After a spirited halftime speech from Zvonar, the Griffins came out firing in the second half, scoring on a touchdown run from Nigel Muhammad and a Jeremy Nelson 27-yard reception from Arthur. But the Boilermakers weathered the storm each time Lincoln-Way East attempted a comeback. The Griffins only got as close as 14 points late in the fourth quarter.

“I think we came into this game not ready,” said Muhammad, who finished with 164 yards on 24 carries. “But we’re all a team and we all accept this loss together.”

Added senior Jack Carroll, who finished with a team-high nine tackles: “We have this sick feeling in our stomach right now but the best thing is (next) Friday we can come back and get it out of our stomach. If we lose again in the playoffs then we’ll have that sick feeling in our stomach for the rest of our lives.”

That’s now the reality for the Griffins, and a silver lining if there ever could be one for such a blowout loss. With the playoffs a mere week away – the Griffins defeated Lockport on Friday to finish the regular season 7-2 – the feeling each of them felt getting on the bus back to Frankfort will linger with them and act as a reminder of how quickly things can slip away.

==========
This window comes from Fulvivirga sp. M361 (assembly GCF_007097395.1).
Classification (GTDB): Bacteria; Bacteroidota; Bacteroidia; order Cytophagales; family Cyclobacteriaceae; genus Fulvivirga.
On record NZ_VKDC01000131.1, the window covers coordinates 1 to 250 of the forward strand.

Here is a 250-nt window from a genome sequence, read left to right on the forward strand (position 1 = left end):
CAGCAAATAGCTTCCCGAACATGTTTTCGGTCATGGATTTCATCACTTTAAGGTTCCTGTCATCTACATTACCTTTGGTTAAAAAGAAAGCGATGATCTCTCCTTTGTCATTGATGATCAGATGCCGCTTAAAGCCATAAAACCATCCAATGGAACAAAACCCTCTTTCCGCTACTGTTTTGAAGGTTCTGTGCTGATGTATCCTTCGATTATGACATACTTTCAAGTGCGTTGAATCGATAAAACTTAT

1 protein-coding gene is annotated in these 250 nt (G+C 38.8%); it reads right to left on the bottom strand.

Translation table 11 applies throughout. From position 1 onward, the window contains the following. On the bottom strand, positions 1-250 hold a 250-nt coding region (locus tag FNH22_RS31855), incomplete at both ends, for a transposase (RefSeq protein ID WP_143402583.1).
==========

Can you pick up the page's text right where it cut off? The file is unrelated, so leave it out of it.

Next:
“We’re trying to put this behind us,” said Max Shafer. “We’re going to try to get hot and make a run in the playoffs.”

In a loaded 8A class, the Griffins’ two regular-season losses have already knocked them down in the seeding process. While any loss before Week 9 means little in the long run – the Griffins locked up a playoff berth weeks ago – it also means a more difficult road to Champaign. But that’s the reality for Zvonar’s group, and whether it’s a defense playing faster or an offense avoiding costly mistakes, the Griffins are running out of time to right the ship.

But Zvonar believes such a loss as the team suffered last Friday night can act as the catalyst to doing just that. The Griffins have established themselves as one of the state’s premier programs, and that means not riding the highs too high, and not breaking apart when the lows come. Last Friday night was as low as Zvonar had seen any of his 16 teams, but the silver lining occurred in that his squad now knows what it has to do to avoid it when it’s win or go home.

“What we also think is that the program is built on a solid foundation, so when you take a little hit like that you battle back and you go back to what you believe in and what you know can be successful. And that’s fundamentals and keeping things simple, and the kids have bounced back and they’re not acceptable to them what occurred to them, so very proud of their effort and the way they’re working.